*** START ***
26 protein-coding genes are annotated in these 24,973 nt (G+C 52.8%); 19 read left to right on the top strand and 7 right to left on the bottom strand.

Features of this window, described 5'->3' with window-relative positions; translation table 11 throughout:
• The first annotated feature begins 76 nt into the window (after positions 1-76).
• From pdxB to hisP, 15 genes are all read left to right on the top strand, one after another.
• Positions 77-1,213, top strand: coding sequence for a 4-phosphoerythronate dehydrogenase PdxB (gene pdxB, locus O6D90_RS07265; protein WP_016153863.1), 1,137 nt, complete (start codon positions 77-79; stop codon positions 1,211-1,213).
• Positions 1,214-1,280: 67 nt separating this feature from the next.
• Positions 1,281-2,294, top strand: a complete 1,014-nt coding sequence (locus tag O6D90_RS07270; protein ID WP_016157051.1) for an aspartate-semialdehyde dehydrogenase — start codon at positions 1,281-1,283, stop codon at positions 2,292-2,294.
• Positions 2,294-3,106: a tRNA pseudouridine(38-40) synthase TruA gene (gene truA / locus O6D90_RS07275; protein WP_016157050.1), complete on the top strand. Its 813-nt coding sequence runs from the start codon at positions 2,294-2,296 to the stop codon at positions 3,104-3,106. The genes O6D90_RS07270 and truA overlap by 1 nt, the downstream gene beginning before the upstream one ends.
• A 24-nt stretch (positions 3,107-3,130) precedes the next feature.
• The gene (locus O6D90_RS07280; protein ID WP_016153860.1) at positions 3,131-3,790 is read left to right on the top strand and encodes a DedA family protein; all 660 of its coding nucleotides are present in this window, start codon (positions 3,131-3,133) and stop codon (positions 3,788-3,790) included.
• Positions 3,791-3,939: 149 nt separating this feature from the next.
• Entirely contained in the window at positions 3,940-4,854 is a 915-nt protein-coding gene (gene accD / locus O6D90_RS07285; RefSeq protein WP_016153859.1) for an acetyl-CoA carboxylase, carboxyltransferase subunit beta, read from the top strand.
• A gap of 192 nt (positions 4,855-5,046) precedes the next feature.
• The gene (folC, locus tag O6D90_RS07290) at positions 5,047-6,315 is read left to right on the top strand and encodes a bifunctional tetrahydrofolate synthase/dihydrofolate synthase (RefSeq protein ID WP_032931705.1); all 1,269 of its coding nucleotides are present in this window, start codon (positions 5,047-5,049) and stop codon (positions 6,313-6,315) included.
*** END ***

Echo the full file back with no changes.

26 protein-coding genes are annotated in these 24,973 nt (G+C 52.8%); 19 read left to right on the top strand and 7 right to left on the bottom strand.

Features of this window, described 5'->3' with window-relative positions; translation table 11 throughout:
• The first annotated feature begins 76 nt into the window (after positions 1-76).
• From pdxB to hisP, 15 genes are all read left to right on the top strand, one after another.
• Positions 77-1,213, top strand: coding sequence for a 4-phosphoerythronate dehydrogenase PdxB (gene pdxB, locus O6D90_RS07265; protein WP_016153863.1), 1,137 nt, complete (start codon positions 77-79; stop codon positions 1,211-1,213).
• Positions 1,214-1,280: 67 nt separating this feature from the next.
• Positions 1,281-2,294, top strand: a complete 1,014-nt coding sequence (locus tag O6D90_RS07270; protein ID WP_016157051.1) for an aspartate-semialdehyde dehydrogenase — start codon at positions 1,281-1,283, stop codon at positions 2,292-2,294.
• Positions 2,294-3,106: a tRNA pseudouridine(38-40) synthase TruA gene (gene truA / locus O6D90_RS07275; protein WP_016157050.1), complete on the top strand. Its 813-nt coding sequence runs from the start codon at positions 2,294-2,296 to the stop codon at positions 3,104-3,106. The genes O6D90_RS07270 and truA overlap by 1 nt, the downstream gene beginning before the upstream one ends.
• A 24-nt stretch (positions 3,107-3,130) precedes the next feature.
• The gene (locus O6D90_RS07280; protein ID WP_016153860.1) at positions 3,131-3,790 is read left to right on the top strand and encodes a DedA family protein; all 660 of its coding nucleotides are present in this window, start codon (positions 3,131-3,133) and stop codon (positions 3,788-3,790) included.
• Positions 3,791-3,939: 149 nt separating this feature from the next.
• Entirely contained in the window at positions 3,940-4,854 is a 915-nt protein-coding gene (gene accD / locus O6D90_RS07285; RefSeq protein WP_016153859.1) for an acetyl-CoA carboxylase, carboxyltransferase subunit beta, read from the top strand.
• A gap of 192 nt (positions 4,855-5,046) precedes the next feature.
• The gene (folC, locus tag O6D90_RS07290) at positions 5,047-6,315 is read left to right on the top strand and encodes a bifunctional tetrahydrofolate synthase/dihydrofolate synthase (RefSeq protein ID WP_032931705.1); all 1,269 of its coding nucleotides are present in this window, start codon (positions 5,047-5,049) and stop codon (positions 6,313-6,315) included.